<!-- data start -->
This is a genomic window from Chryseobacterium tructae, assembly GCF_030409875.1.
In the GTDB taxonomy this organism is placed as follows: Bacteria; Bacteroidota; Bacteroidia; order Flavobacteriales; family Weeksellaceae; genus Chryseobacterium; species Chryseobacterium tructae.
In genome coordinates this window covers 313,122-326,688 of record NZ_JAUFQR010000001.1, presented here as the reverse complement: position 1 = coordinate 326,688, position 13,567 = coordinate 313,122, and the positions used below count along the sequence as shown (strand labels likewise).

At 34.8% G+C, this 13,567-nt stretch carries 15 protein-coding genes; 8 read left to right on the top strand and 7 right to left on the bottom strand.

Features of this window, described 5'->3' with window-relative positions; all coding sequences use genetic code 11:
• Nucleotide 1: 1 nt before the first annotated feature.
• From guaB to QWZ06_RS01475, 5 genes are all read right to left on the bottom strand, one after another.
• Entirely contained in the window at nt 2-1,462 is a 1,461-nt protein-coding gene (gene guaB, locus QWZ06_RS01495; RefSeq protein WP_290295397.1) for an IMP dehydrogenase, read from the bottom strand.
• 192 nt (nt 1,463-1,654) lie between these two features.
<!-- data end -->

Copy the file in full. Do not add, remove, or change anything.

This is a genomic window from Chryseobacterium tructae, assembly GCF_030409875.1.
In the GTDB taxonomy this organism is placed as follows: Bacteria; Bacteroidota; Bacteroidia; order Flavobacteriales; family Weeksellaceae; genus Chryseobacterium; species Chryseobacterium tructae.
In genome coordinates this window covers 313,122-326,688 of record NZ_JAUFQR010000001.1, presented here as the reverse complement: position 1 = coordinate 326,688, position 13,567 = coordinate 313,122, and the positions used below count along the sequence as shown (strand labels likewise).

At 34.8% G+C, this 13,567-nt stretch carries 15 protein-coding genes; 8 read left to right on the top strand and 7 right to left on the bottom strand.

Features of this window, described 5'->3' with window-relative positions; all coding sequences use genetic code 11:
• Nucleotide 1: 1 nt before the first annotated feature.
• From guaB to QWZ06_RS01475, 5 genes are all read right to left on the bottom strand, one after another.
• Entirely contained in the window at nt 2-1,462 is a 1,461-nt protein-coding gene (gene guaB, locus QWZ06_RS01495; RefSeq protein WP_290295397.1) for an IMP dehydrogenase, read from the bottom strand.
• 192 nt (nt 1,463-1,654) lie between these two features.